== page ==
Bob O’Hare: It’s a New World: A Celebration of Ira Gershwin

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Bob O’Hare

It’s a New World: A Celebration of Ira Gershwin

Don’t Tell Mama, NYC, November 11, 2022

Reviewed by Bart Greenberg

Bob O’Hare

A Bob O’Hare cabaret show is guaranteed to contain excellent music, a fine exploration of lyrics, a few musical surprises, a major dose of wit, and an immense amount of charm. Add the talent of The Tom Nelson Trio—Nelson (music director and pianist), Tom Kirchmer (bassist), and Peter Grant (drummer)—which provided excellent musical support, and the extra- special appearance by director Eric Michael Gillett, and you have a very special evening, indeed. It’s a New World: A Celebration of Ira Gershwin was designed as a tribute to one of our finest lyricists. Although somewhat overshadowed by his brother and often collaborator George, Ira had a much longer career working with many composers. He also had a marvelous ability to find just the right words for the moment, which led to his nickname as “The Jeweler.”

O’Hare, forced to stay seated throughout the show because of some physical issues, kicked off the program with a set of songs created for dancing: “Shall We Dance” (music by George Gershwin), “Fidgety Feet” (G. Gershwin), “I Got Rhythm” (G. Gershwin), and “I’ll Build a Stairway to Paradise” (Buddy DeSylva/G. Gershwin). This was a way for O’Hare to acknowledge his situation and to prove that he could soar above it and give the audience a feeling of joy. “Sweet and Lowdown” was given an appropriately swinging rendition, and the over-the-top “By Strauss” (G. Gershwin) was celebrated with great cheer and a bit of tongue-in-cheek humor. The intelligence behind the organization of the show was evident throughout, such as going from the intensity of the pairing of “It’s a New World” and “Here’s What I’m Here For” (both with music by Harold Arlen) to the unbridled joy of the following two: “’S Wonderful” and “Nice Work If You Can Get It.” (both with G. Gershwin).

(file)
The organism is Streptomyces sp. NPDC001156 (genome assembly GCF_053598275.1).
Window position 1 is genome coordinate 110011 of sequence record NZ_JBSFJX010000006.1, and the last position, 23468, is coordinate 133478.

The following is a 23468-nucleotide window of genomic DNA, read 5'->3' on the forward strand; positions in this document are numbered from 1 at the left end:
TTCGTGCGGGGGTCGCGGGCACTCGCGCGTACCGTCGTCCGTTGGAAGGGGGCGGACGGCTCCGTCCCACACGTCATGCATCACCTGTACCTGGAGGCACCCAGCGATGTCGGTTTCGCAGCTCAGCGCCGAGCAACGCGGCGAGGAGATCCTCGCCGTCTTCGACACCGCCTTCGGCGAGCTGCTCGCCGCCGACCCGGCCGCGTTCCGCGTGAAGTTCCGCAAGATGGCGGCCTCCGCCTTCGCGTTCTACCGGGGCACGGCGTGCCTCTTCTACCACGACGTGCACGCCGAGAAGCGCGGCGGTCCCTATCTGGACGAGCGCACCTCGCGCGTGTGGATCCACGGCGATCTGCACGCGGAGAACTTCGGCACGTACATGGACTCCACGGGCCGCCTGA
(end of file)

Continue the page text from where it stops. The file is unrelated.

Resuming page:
The star yielded the stage to his director, Gillett, who offered up a trio of Gershwin delights, “How Long Has This Been Going On,” “Do-Do-Do,” and “They Can’t Take That Away from Me” (all with G. Gershwin). With his delivery of the lyrics, his finding the passion and depth of emotion embedded in the words and music, and the subtle physicality of his interpretation, Gillett gave a master class in cabaret performance. He should be seen more often in New York rooms.

There were more happy surprises throughout the show.

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O’Hare delivered the only non-Gershwin lyrics of the evening, an untitled song that was written but not completed for the film Blues in the Night with lyrics by Johnny Mercer and a haunting melody by Arlen. A few years later, the composer rediscovered the sheet music and offered it to the lyricist celebrated this evening who then penned the words for “The Man That Got Away.” Everyone was happy except for Mercer.

O’Hare showed off his admiration of Gershwin’s humorous wordplay in such songs as “I Love to Rhyme” (G. Gershwin) and “A Rhyme for Angela” (Kurt Weill), and he demonstrated his vocal agility and pristine diction with the highly challenging “Tchaikovsky (and Other Russians)” (Weill). He brought the evening to a close with two songs: a heartfelt “He Loves and She Loves” (G. Gershwin) in a wonderful musical arrangement that seamlessly incorporated other George Gershwin melodies into the mix, as well as the perfect “Long Ago (and Far Away)” (Jerome Kern).

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Hopefully O’Hare won’t stay away too long and far away from the cabaret stage.

Bart Greenberg

Bart Greenberg first discovered cabaret a few weeks after arriving in New York City by seeing Julie Wilson and William Roy performing Stephen Sondheim and Cole Porter outdoors at Rockefeller Center. It was instant love for both Ms. Wilson and the art form. Some years later, he was given the opportunity to create his own series of cabaret shows while working at Tower Records. "Any Wednesday" was born, a weekly half-hour performance by a singer promoting a new CD release. Ann Hampton Callaway launched the series. When Tower shut down, Bart was lucky to move the program across the street to Barnes & Noble, where it thrived under the generous support of the company. The series received both The MAC Board of Directors Award and The Bistro Award. Some of the performers who took part in "Any Wednesday" include Barbara Fasano and Eric Comstock, Tony Desare, Andrea Marcovicci, Carole Bufford, the Karens, Akers, Mason and Oberlin, and Julie Wilson. Privately, Greenberg is happily married to writer/photographer Mark Wallis, who as a performance artist in his native England gathered a major following as "I Am Cereal Killer."